• Tu as connu
  • Il/Elle/On a connu
  • Nous avons connu
  • Vous avez connu
  • Ils/Elles ont connu

Prendre (to take)

  • J’ai pris
  • Tu as pris
  • Il/Elle/On a pris
  • Nous avons pris
  • Vous avez pris
  • Ils/Elle ont pris

Avoir (to have)

  • J’ai eu
  • Tu as eu
  • Il/Elle/On a eu
  • Nous avons eu
  • Vous avez eu
  • Ils/Elles ont eu

Être (to be)

  • J’ai été
  • Tu as été
  • Il/Elle/On a été
  • Nous avons été
  • Vous avez été
  • Ils/Elles ont été

Faire (to make, to do)

  • J’ai fait
  • Tu as fait
  • Il/Elle/On a fait
  • Nous avons fait
  • Vous avez fait
  • Ils/Elles ont fait

Using avoir vs être

There is a classic mnemonic for the verbs that use être for both passé composé and futur antérieur: DR. AND MRS. VAN DER TRAMPP


Each letter in this acronym represents the beginning of a verb that uses être as a helping verb when conjugated in the passé composé:

Devenir (to come from) Revenir (to come back, to return) & Monter (to go up, climb) Rester (to stay) Sortir (to go out) Venir (to come) Aller (to go) Naître (to be born) Descendre (to come down) Entrer (to enter) Rentrer (to return) Tomber (to fall) Retourner (to return) Arriver (to arrive, to come) Mourir (to die) Partir (to leave) Passer (to pass [by])

You may notice a theme: all of these verbs are related to coming and going, including the big coming and going of birth and death. All reflexive verbs also use être.

How subject-verb agreement applies

Le passé composé constructions using avoir do not have to match the grammatical gender of the subject, but constructions using être do.

For example, elle a lu le livre (she has read the book) is completely acceptable, but not elle est parti le maison (she has left the house). The correct version of this sentence would be elle est partie la maison. Subject-verb agreement is something that you will have to think about a lot more often if you’re a woman.

This also means for plural constructions using être, you have to add “-s” to the end of the past participle to make it plural as well. This makes Ils ont acheté les chausseurs (he has bought the shoes) correct, but the corresponding statement about returning those shoes would be “Ils sont retournés” (they have returned).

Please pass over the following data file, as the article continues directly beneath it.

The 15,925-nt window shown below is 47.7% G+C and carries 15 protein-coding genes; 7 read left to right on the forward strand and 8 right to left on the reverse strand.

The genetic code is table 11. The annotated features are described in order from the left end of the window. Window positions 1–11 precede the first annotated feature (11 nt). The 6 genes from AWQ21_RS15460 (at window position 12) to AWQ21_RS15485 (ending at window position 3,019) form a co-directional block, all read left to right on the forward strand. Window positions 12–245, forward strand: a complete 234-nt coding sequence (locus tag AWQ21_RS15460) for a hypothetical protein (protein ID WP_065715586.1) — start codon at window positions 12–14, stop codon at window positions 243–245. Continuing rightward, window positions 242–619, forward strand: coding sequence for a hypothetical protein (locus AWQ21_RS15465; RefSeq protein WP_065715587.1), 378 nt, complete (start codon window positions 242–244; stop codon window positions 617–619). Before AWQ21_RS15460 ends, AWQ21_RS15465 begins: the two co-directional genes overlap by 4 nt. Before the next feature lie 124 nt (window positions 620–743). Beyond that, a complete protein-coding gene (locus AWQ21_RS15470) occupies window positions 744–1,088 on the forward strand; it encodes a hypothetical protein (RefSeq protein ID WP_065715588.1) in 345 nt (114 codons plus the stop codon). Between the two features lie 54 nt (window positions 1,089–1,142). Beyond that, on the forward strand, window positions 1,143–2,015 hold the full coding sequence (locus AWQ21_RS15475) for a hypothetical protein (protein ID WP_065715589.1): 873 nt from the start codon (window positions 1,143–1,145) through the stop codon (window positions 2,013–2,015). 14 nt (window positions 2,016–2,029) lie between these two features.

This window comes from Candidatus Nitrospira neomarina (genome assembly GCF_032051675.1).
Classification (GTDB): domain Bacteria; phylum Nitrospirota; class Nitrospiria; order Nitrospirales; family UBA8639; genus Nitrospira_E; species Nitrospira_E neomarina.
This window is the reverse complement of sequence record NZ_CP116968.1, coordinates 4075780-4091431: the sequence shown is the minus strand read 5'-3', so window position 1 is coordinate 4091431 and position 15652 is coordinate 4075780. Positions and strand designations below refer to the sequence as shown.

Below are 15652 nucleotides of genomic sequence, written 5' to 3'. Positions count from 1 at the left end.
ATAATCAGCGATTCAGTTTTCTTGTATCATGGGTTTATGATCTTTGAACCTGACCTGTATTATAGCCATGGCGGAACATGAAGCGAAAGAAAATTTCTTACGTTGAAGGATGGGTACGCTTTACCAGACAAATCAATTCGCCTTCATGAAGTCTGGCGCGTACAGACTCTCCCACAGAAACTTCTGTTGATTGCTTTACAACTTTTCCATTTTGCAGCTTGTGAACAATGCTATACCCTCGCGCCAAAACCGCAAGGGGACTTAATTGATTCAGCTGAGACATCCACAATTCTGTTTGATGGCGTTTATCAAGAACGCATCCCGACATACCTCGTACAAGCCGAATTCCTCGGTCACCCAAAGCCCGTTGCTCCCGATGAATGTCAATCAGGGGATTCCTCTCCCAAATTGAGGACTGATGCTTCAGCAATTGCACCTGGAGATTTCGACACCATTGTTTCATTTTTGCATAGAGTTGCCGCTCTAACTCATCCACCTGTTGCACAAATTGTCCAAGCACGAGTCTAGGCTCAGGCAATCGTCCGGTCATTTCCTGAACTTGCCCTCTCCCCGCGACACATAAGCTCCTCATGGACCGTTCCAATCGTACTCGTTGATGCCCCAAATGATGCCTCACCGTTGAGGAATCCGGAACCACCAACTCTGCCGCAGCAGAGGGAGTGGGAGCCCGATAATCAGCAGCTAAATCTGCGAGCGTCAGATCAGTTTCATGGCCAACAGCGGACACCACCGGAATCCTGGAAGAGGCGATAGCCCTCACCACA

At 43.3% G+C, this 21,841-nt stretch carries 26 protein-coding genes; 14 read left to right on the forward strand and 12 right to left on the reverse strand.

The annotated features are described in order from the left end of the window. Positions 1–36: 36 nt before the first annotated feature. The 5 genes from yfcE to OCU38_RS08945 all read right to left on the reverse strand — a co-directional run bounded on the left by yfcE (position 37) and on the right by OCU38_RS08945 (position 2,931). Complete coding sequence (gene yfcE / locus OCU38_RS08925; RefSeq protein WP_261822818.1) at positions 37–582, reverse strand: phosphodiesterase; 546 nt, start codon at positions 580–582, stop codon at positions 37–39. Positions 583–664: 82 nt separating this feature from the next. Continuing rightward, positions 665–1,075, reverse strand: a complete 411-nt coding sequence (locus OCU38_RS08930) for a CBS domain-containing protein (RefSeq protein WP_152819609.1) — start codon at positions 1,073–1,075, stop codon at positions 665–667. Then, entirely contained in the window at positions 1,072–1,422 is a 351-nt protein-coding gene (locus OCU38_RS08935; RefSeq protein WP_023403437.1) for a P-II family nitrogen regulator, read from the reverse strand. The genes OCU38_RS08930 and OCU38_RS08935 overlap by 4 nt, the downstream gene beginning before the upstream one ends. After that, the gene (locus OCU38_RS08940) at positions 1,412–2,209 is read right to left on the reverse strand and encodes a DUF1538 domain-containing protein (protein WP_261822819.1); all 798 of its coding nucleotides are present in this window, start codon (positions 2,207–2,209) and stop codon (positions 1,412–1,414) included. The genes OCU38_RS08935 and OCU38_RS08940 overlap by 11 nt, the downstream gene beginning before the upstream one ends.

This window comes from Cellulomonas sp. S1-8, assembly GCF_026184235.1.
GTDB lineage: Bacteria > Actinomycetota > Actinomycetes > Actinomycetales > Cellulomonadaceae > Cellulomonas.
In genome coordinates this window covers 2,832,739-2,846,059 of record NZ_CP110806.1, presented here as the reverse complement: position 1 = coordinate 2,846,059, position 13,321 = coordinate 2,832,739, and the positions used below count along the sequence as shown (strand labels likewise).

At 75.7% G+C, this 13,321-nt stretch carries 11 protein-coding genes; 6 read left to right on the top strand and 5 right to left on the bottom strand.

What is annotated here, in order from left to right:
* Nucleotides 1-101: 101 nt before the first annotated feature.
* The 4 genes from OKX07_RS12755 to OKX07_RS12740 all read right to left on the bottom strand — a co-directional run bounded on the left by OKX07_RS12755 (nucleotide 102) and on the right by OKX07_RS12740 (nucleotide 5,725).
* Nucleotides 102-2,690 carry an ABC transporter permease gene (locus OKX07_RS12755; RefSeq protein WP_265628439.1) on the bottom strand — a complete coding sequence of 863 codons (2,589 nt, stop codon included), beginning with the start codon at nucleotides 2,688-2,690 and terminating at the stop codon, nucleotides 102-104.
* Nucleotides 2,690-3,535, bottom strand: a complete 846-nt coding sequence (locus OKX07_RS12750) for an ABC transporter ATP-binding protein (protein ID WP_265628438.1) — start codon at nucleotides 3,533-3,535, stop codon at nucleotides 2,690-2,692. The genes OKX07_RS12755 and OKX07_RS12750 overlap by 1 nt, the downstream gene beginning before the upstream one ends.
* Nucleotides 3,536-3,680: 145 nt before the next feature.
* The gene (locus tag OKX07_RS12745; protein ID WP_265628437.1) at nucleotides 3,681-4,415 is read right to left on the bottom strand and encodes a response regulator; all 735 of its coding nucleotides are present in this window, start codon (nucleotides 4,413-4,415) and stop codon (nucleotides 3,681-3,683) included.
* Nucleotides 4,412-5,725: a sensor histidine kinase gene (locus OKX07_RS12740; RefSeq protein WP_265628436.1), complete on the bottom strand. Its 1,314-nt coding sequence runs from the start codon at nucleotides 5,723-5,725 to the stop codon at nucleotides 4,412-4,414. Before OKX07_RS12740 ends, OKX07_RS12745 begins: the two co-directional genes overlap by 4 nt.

For constructions using être with elles or nous or vous referring to multiple women, tack on “-es” to the past participle. If the last example were about a different group of people, it would be Elles sont retournées.

Passé composé examples: Être

Aller (to go)

  • Je suis allé(e)
  • Tu es allé(e)
  • Il est allé
  • Elle est allée
  • On est allé
  • Nous sommes allé(e)s
  • Vous êtes allé(e)s
  • Ils sont allés
  • Elles sont allées

Sortir (to leave)

  • Je suis sorti(e)
  • Tu es sorti(e)
  • Il est sorti
  • Elle est sortie
  • On est sorti
  • Nous sommes sorti(e)s
  • Vous êtes sorti(e)s
  • Ils sont sortis
  • Elles sont sorties

Descendre (to go down)

  • Je suis descendu(e)
  • Tu es descendu(e)
  • Il est descendu
  • Elle est descendue
  • On est descendu
  • Nous sommes descendu(e)s
  • Vous êtes descendu(e)s
  • Ils sont descendus
  • Elles sont descendues

Venir (to come)

  • Je suis venu(e)
  • Tu es venu(e)
  • Il est venu
  • Elle est venue
  • On est venu
  • Nous somme venu(e)s
  • Vous êtes venu(e)s
  • Ils sont venus
  • Elles sont venues


Negation in passé composé is simple, but not necessarily intuitive. You place ne, pas around the helping verb, and follow it with the past participle. That would make Je n’ai pas vu the correct way to say “I have not seen”, and Il n’est pas mort the correct way to say “he has not died”.

Reflexive verbs

Reflexive verbs are used when the subject and object of a verb (action) are the same. With reflexive verbs, the action always “reflects back” onto the subject. With reflexive verbs, the helper verb is always être. They work like this:

Habiller (to get dressed)

  • Je me suis habillé
  • Tu t’es habillé
  • Il/Elle/On s’est habillé
  • Nous nous sommes habillé
  • Vous vous êtes habillé
  • Ils se sont habillé

Conjugations require a lot of rote memorization. You get better at them by using them, so if you’re planning a trip to Paris, studying French tenses is a great place to begin. Le passé composé is easy enough to master with practice alongside a French tutor.

Not only does it make logical sense to English speakers, but the patterns are easy to recognize. And even if you do make mistakes, it’s clear enough that francophones will still know what you are talking about.


Learn more about picking up French as a second language with our indispensable guide.